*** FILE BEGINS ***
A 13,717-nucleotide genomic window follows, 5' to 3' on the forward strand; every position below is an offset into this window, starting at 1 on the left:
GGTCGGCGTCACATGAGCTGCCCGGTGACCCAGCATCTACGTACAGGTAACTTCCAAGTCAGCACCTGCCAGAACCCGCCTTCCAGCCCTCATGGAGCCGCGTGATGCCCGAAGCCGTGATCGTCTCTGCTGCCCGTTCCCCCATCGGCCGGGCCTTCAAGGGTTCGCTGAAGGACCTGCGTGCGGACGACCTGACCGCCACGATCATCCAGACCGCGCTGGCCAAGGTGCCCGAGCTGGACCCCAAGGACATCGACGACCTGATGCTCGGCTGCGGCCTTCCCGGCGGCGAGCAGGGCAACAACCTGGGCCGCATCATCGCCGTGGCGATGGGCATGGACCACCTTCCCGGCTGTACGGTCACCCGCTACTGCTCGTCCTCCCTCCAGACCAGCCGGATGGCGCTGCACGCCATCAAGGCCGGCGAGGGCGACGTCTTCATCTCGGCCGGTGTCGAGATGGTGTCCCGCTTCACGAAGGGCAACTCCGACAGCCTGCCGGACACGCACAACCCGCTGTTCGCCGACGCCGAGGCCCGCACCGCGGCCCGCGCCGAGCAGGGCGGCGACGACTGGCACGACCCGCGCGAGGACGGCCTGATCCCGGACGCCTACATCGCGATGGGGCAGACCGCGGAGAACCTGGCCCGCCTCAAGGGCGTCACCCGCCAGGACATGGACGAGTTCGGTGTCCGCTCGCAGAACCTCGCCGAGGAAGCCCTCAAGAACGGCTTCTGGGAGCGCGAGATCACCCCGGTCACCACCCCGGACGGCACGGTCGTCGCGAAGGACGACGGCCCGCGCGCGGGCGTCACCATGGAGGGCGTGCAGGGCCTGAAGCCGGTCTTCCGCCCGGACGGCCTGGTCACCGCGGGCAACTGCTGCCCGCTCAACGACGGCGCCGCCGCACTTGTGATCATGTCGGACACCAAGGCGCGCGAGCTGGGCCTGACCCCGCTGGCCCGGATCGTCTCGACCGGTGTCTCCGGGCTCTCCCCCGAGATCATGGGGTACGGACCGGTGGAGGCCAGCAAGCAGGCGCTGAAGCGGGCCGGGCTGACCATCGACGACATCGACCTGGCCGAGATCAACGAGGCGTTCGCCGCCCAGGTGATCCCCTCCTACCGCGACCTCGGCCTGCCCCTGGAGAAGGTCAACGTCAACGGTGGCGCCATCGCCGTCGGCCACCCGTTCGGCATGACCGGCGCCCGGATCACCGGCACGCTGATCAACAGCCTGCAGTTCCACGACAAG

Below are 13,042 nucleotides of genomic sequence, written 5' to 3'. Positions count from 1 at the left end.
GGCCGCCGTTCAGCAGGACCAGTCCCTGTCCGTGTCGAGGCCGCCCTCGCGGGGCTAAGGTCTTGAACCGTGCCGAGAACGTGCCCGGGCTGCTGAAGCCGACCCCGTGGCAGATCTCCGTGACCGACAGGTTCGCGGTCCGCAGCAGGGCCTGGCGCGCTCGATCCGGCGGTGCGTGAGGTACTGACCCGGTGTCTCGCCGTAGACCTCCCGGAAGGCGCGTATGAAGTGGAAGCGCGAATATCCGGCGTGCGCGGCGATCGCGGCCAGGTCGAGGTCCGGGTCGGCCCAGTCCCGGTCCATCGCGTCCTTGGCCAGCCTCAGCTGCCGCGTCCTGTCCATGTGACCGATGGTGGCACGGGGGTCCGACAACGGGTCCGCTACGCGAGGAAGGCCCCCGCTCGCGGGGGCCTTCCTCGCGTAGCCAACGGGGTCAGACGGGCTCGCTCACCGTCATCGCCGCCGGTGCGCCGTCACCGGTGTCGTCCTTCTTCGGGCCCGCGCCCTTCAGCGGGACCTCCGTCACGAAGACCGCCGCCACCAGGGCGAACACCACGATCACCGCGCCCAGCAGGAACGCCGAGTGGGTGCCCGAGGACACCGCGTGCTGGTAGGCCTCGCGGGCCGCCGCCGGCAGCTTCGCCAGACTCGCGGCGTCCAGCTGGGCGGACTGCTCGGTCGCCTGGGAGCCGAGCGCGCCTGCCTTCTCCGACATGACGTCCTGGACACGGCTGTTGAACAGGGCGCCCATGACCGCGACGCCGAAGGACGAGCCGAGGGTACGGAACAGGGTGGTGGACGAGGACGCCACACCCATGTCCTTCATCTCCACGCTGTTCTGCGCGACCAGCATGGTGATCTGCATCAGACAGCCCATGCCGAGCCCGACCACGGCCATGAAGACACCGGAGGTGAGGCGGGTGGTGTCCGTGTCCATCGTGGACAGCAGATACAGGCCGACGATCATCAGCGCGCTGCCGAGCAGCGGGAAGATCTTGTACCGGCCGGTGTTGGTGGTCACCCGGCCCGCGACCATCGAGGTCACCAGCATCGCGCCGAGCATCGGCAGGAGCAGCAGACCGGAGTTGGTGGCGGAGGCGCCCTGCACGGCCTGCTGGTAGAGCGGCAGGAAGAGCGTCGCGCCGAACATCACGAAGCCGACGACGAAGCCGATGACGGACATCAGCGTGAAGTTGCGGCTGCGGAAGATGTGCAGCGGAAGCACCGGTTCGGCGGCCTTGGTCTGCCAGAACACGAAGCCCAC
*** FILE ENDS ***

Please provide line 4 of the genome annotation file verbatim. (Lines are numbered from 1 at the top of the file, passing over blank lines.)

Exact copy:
GGCCGCCGTTCAGCAGGACCAGTCCCTGTCCGTGTCGAGGCCGCCCTCGCGGGGCTAAGGTCTTGAACCGTGCCGAGAACGTGCCCGGGCTGCTGAAGCCGACCCCGTGGCAGATCTCCGTGACCGACAGGTTCGCGGTCCGCAGCAGGGCCTGGCGCGCTCGATCCGGCGGTGCGTGAGGTACTGACCCGGTGTCTCGCCGTAGACCTCCCGGAAGGCGCGTATGAAGTGGAAGCGCGAATATCCGGCGTGCGCGGCGATCGCGGCCAGGTCGAGGTCCGGGTCGGCCCAGTCCCGGTCCATCGCGTCCTTGGCCAGCCTCAGCTGCCGCGTCCTGTCCATGTGACCGATGGTGGCACGGGGGTCCGACAACGGGTCCGCTACGCGAGGAAGGCCCCCGCTCGCGGGGGCCTTCCTCGCGTAGCCAACGGGGTCAGACGGGCTCGCTCACCGTCATCGCCGCCGGTGCGCCGTCACCGGTGTCGTCCTTCTTCGGGCCCGCGCCCTTCAGCGGGACCTCCGTCACGAAGACCGCCGCCACCAGGGCGAACACCACGATCACCGCGCCCAGCAGGAACGCCGAGTGGGTGCCCGAGGACACCGCGTGCTGGTAGGCCTCGCGGGCCGCCGCCGGCAGCTTCGCCAGACTCGCGGCGTCCAGCTGGGCGGACTGCTCGGTCGCCTGGGAGCCGAGCGCGCCTGCCTTCTCCGACATGACGTCCTGGACACGGCTGTTGAACAGGGCGCCCATGACCGCGACGCCGAAGGACGAGCCGAGGGTACGGAACAGGGTGGTGGACGAGGACGCCACACCCATGTCCTTCATCTCCACGCTGTTCTGCGCGACCAGCATGGTGATCTGCATCAGACAGCCCATGCCGAGCCCGACCACGGCCATGAAGACACCGGAGGTGAGGCGGGTGGTGTCCGTGTCCATCGTGGACAGCAGATACAGGCCGACGATCATCAGCGCGCTGCCGAGCAGCGGGAAGATCTTGTACCGGCCGGTGTTGGTGGTCACCCGGCCCGCGACCATCGAGGTCACCAGCATCGCGCCGAGCATCGGCAGGAGCAGCAGACCGGAGTTGGTGGCGGAGGCGCCCTGCACGGCCTGCTGGTAGAGCGGCAGGAAGAGCGTCGCGCCGAACATCACGAAGCCGACGACGAAGCCGATGACGGACATCAGCGTGAAGTTGCGGCTGCGGAAGATGTGCAGCGGAAGCACCGGTTCGGCGGCCTTGGTCTGCCAGAACACGAAGCCCAC